Until I took the time to reflect in this way, I hadn’t realized how many conscious and unconscious thoughts and feelings had been stuffed into my backpack of pain.


But I refused to continue to hide, ignore, or stuff away my feelings anymore. Healing was important for me to learn to lead from a place of strength instead of pain. I sought professional help to move through my healing process. I cannot recommend this enough (finding a therapist/healer that you connect with and trust makes the world of a difference).


The emotional contents are the invisible tensions and pains from the past. Like carrying a too heavy backpack for too long, it weighs on us, affects our physical and mental well-being. It’s prolonged pain and left unattended, those wounds infect all areas of our life.


Inside the backpack in that small, deep pocket, I found some really useful tools: compassion, acceptance,and forgiveness.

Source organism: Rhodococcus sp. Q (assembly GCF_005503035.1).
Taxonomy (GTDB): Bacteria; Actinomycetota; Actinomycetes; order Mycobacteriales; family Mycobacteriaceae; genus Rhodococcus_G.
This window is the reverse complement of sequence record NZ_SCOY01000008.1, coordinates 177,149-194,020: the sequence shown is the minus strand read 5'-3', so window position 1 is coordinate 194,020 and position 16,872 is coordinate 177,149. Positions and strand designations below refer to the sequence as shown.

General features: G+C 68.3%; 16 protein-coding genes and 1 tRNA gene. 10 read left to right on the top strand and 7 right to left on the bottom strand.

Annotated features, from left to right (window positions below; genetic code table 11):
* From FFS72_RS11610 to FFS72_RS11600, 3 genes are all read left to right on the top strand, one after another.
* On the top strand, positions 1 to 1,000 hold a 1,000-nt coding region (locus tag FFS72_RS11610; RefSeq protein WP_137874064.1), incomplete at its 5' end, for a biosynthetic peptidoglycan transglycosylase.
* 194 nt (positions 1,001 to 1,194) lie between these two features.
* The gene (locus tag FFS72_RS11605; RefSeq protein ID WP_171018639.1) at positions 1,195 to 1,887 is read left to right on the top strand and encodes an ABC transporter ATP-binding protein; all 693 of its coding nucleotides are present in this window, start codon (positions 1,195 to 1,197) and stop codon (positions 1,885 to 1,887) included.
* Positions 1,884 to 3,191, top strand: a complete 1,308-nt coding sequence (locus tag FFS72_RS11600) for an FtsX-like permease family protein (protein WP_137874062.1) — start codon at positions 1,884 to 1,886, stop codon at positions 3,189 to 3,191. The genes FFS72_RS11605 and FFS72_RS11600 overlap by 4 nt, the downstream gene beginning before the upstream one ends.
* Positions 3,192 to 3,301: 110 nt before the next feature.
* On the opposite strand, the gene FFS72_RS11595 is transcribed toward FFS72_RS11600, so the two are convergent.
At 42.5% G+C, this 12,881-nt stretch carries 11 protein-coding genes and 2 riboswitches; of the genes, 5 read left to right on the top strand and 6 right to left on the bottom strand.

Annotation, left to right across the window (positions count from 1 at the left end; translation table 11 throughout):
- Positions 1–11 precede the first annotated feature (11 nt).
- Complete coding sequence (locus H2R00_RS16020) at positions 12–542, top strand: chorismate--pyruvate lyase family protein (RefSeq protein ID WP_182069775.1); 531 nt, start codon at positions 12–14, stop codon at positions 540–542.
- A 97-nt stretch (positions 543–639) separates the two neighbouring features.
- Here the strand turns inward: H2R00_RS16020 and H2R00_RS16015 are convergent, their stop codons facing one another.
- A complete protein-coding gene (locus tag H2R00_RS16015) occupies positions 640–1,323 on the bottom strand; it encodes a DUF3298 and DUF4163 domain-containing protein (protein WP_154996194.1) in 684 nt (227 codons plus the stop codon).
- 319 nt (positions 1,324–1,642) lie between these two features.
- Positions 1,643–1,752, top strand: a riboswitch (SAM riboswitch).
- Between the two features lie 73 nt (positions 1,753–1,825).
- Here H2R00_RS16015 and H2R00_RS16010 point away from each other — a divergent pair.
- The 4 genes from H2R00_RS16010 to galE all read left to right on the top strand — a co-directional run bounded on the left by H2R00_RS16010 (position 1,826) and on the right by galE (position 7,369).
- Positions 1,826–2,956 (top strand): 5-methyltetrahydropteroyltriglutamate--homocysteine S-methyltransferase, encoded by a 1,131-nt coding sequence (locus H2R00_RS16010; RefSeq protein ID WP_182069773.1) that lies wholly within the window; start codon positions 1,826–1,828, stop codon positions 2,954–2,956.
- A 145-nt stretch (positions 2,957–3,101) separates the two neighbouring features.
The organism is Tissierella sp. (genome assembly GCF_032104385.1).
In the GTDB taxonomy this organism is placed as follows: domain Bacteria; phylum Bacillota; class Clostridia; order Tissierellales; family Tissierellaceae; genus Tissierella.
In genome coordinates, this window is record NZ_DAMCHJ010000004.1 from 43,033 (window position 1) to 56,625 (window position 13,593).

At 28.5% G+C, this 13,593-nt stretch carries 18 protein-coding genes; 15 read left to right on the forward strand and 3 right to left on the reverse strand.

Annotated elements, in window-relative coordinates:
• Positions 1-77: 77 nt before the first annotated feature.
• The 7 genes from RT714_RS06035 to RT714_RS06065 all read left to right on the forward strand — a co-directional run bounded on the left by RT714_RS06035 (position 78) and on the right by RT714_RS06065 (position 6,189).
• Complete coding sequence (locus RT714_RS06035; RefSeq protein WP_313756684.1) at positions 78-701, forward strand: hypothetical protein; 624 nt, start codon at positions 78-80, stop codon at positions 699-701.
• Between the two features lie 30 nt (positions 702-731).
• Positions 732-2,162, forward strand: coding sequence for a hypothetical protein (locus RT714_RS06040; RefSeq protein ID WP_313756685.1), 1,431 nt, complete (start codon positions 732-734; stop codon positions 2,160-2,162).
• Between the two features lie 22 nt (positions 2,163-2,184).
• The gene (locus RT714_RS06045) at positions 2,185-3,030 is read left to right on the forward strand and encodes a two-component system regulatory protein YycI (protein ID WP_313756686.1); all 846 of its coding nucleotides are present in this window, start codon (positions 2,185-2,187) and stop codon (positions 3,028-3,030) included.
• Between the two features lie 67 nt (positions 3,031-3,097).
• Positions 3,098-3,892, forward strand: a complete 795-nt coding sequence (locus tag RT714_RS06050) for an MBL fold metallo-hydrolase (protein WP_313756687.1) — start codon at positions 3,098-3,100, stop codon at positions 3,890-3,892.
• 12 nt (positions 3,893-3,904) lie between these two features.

Compassion for ourselves. Guilt and shame will not serve us in healing. There will be moments when we struggle to forgive, love and feel joy. And let’s be real, sometimes a good cry is deeply cleansing, especially over a pint of Ben and Jerry’s. Doing that every day, though, is a symptom of something deeper.


Acceptance for what is. We cannot change the past. We can choose to shift our perspective, focusing on the positive versus the painful. We can tell ourselves a different story instead of staying in a place of victimhood. We can help others who are hurting (and in the process help heal our own wounds through our kindness and compassion).


And forgiveness, starting with ourselves. We tried to hide and ignore how we feel for a long time. But we aren’t anymore. We must offer self-forgiveness for all the times we chose to not speak up or the times we looked the other way. They’re in the past now. For all the times we self-harmed and turned our pain inward on ourselves instead of seeking help and loving ourselves a little more. We didn’t ask for these painful experiences. They’re in the past now. We get to choose the future.